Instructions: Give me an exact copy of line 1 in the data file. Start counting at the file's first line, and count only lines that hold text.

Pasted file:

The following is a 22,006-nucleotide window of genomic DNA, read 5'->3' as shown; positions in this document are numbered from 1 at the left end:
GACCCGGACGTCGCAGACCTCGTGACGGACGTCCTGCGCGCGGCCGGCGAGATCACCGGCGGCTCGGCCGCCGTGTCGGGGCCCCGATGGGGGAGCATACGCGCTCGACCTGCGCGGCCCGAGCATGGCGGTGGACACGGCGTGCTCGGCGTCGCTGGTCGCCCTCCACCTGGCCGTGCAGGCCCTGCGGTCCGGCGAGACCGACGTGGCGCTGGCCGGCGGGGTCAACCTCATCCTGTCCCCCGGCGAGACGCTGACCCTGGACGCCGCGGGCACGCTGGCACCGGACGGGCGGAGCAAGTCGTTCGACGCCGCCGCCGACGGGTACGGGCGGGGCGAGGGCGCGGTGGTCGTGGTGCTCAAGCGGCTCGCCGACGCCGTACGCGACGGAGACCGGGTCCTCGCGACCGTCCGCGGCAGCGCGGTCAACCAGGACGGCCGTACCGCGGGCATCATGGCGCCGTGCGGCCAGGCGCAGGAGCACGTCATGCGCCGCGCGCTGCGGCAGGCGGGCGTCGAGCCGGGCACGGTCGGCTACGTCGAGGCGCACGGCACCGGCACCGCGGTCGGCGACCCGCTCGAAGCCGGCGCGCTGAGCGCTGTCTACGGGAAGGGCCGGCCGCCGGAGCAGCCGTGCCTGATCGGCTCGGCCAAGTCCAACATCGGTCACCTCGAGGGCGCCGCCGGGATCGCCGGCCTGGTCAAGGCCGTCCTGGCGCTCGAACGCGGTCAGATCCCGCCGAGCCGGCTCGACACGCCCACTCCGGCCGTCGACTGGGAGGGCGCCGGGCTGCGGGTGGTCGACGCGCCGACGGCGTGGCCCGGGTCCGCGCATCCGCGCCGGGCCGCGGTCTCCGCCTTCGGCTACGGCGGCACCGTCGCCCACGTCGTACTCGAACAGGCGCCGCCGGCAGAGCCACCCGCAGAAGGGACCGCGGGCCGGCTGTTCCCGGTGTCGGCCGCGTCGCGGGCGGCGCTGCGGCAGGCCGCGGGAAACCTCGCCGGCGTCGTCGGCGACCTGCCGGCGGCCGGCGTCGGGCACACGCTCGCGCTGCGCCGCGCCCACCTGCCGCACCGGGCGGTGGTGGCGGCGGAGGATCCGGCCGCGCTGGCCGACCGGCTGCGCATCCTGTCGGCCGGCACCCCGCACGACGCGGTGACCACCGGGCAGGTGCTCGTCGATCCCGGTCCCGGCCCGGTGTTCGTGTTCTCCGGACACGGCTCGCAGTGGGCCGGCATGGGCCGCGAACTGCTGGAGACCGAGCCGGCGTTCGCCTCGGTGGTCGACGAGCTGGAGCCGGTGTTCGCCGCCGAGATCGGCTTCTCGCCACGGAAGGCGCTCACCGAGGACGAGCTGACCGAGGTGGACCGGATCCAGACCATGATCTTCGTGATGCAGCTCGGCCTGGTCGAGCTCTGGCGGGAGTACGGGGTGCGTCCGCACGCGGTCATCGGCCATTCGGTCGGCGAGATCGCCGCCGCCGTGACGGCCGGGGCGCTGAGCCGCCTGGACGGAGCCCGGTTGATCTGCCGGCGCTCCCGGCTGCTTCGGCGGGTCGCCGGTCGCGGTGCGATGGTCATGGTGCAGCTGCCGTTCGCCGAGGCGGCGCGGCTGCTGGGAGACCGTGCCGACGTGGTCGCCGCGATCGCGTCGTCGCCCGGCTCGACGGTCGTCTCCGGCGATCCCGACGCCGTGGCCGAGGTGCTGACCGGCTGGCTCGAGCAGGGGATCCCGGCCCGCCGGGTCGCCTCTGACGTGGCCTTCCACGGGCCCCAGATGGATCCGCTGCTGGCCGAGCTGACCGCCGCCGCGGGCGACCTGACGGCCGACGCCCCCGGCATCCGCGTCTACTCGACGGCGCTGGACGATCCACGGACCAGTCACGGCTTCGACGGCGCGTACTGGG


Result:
The following is a 22,006-nucleotide window of genomic DNA, read 5'->3' as shown; positions in this document are numbered from 1 at the left end: